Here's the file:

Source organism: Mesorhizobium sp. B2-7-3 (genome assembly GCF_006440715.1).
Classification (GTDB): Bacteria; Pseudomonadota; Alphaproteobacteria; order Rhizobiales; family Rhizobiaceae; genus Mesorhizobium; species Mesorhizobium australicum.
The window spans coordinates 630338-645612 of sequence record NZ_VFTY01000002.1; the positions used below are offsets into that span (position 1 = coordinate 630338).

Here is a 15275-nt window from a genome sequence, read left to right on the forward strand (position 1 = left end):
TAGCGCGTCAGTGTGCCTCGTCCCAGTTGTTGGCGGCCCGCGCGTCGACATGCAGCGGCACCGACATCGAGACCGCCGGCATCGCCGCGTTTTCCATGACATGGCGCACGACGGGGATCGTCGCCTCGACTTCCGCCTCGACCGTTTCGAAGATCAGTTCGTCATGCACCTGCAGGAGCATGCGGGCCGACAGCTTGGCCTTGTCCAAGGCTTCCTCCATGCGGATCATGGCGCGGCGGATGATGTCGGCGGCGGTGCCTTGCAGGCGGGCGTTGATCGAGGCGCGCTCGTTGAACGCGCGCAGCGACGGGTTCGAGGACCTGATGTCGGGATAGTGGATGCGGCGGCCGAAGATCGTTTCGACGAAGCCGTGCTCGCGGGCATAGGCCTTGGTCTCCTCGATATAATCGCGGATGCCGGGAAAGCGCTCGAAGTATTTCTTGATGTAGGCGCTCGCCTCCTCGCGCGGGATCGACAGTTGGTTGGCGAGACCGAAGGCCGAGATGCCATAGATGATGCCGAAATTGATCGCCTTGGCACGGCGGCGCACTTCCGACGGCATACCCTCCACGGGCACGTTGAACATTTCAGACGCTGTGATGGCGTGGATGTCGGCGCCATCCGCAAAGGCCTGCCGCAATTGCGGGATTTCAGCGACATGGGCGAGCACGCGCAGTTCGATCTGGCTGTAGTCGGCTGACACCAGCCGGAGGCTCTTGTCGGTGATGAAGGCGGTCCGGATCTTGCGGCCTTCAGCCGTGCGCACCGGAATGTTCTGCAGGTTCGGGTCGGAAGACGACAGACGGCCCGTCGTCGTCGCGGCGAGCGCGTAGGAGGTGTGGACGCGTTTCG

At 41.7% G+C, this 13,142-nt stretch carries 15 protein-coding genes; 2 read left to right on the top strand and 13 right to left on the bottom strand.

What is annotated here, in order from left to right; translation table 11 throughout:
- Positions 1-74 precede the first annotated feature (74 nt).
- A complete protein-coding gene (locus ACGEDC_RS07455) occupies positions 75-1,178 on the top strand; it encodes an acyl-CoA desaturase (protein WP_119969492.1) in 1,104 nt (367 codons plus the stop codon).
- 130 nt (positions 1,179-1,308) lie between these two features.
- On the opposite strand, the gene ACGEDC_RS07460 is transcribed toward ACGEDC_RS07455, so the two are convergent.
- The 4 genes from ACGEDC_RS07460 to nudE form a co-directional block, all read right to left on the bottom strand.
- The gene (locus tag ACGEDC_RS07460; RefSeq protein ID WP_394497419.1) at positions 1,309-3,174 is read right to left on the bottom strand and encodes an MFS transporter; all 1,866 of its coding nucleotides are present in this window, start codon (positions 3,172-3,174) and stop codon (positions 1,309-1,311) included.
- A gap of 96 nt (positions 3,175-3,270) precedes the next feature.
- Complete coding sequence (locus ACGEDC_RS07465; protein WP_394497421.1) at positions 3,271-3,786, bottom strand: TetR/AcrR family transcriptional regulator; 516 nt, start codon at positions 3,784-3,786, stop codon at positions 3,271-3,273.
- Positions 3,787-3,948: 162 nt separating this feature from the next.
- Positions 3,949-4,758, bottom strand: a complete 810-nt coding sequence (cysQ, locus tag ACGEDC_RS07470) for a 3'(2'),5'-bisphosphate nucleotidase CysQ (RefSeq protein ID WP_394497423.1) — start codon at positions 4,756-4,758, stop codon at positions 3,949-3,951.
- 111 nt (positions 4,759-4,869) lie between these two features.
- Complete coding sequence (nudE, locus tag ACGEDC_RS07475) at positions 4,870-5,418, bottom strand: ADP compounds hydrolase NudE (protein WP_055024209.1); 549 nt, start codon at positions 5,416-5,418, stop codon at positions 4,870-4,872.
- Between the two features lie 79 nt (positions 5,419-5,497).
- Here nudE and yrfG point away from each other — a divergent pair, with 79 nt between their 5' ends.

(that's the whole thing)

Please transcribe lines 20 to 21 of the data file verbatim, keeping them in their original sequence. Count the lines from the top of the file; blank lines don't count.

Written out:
- Between the two features lie 79 nt (positions 5,419-5,497).
- Here nudE and yrfG point away from each other — a divergent pair, with 79 nt between their 5' ends.